We should generally avoid the use of force except in cases where our humanitarian interests are reinforced by the existence of other strong national interests. This was the case in the Gulf War, where the United States was concerned not only with the aggression against Kuwait, but also with energy supplies and regional allies. This was not the case in Somalia. In the former Yugoslavia (Bosnia and Kosovo), our interests combine both humanitarian values and the strategic concerns of European allies and NATO. We should try to involve other regional actors, preferably in the lead role when possible. In Africa after 1995, the United States offered to help with training, intelligence, logistics, and transportation if African countries provided the troops for a peacekeeping force. There were few takers. If African states are unwilling to do their part, we should be wary of going it alone. In Europe, we should welcome the idea of combined joint task forces that would be separable but not separate from NATO and encourage the Europeans to take the lead on such issues.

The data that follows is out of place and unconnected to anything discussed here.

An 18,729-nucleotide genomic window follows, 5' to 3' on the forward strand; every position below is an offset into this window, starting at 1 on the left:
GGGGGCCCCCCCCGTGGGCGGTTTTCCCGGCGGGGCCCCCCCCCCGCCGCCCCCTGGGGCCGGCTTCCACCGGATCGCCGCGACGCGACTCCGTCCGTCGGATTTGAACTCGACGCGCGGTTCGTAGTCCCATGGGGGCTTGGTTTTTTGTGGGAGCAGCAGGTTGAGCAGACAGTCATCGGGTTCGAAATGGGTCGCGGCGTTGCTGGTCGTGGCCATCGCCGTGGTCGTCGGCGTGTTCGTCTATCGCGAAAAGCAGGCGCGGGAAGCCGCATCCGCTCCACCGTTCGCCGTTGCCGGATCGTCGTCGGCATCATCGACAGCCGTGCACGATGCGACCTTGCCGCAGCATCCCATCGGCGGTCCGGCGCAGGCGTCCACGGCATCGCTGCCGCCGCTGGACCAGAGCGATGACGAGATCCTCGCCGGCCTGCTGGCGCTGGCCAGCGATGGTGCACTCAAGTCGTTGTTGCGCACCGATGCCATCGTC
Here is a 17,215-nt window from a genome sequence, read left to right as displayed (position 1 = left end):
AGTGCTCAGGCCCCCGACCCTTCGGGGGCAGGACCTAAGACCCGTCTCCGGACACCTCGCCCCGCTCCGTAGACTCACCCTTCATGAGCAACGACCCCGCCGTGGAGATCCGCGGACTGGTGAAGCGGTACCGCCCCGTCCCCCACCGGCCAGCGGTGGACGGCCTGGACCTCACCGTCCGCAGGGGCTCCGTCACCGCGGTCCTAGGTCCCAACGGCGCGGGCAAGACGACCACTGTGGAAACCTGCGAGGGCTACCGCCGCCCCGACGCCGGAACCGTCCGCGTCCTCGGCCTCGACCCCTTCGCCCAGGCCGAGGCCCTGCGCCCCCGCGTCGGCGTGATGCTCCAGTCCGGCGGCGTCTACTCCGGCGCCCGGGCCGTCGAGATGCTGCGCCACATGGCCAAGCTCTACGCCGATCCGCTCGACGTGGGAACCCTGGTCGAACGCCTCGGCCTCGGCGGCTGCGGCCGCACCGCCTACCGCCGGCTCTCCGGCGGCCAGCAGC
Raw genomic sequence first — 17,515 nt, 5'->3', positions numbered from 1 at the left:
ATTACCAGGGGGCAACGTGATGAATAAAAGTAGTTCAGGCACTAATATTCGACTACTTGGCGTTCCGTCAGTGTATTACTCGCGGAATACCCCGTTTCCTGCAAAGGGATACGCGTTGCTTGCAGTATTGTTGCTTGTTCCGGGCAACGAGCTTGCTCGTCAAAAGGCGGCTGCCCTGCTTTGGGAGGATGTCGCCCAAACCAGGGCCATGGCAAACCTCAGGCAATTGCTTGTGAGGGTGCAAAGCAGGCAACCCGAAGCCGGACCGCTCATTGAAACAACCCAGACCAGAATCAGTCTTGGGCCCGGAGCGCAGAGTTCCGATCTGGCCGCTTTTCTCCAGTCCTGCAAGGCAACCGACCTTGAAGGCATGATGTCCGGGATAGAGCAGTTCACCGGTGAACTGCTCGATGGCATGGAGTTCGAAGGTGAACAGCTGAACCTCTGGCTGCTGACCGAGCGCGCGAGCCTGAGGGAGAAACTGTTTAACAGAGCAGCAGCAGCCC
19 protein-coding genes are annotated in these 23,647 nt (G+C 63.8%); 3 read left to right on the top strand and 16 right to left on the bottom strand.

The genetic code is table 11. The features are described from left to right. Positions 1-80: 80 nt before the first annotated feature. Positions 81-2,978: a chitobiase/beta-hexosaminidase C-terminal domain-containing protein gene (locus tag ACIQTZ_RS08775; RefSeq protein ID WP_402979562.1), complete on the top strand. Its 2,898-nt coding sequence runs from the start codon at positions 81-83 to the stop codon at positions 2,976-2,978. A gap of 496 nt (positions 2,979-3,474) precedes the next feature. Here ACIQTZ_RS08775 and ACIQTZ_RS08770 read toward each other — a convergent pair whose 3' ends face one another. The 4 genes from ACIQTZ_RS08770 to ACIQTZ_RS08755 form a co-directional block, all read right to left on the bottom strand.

We should also be clearer about what are true cases of genocide. The American people have a real humanitarian interest in not letting another Holocaust occur. Yet we did just that in Rwanda in 1994. We therefore need to do more to organize prevention and response to real cases of genocide. Unfortunately, the Genocide Convention is written so loosely and the word is so abused for political purposes that there is danger of the term becoming trivialized. But a strict historical interpretation of the crime, based on the precedents of the Holocaust and Rwanda, can help to avoid such pitfalls.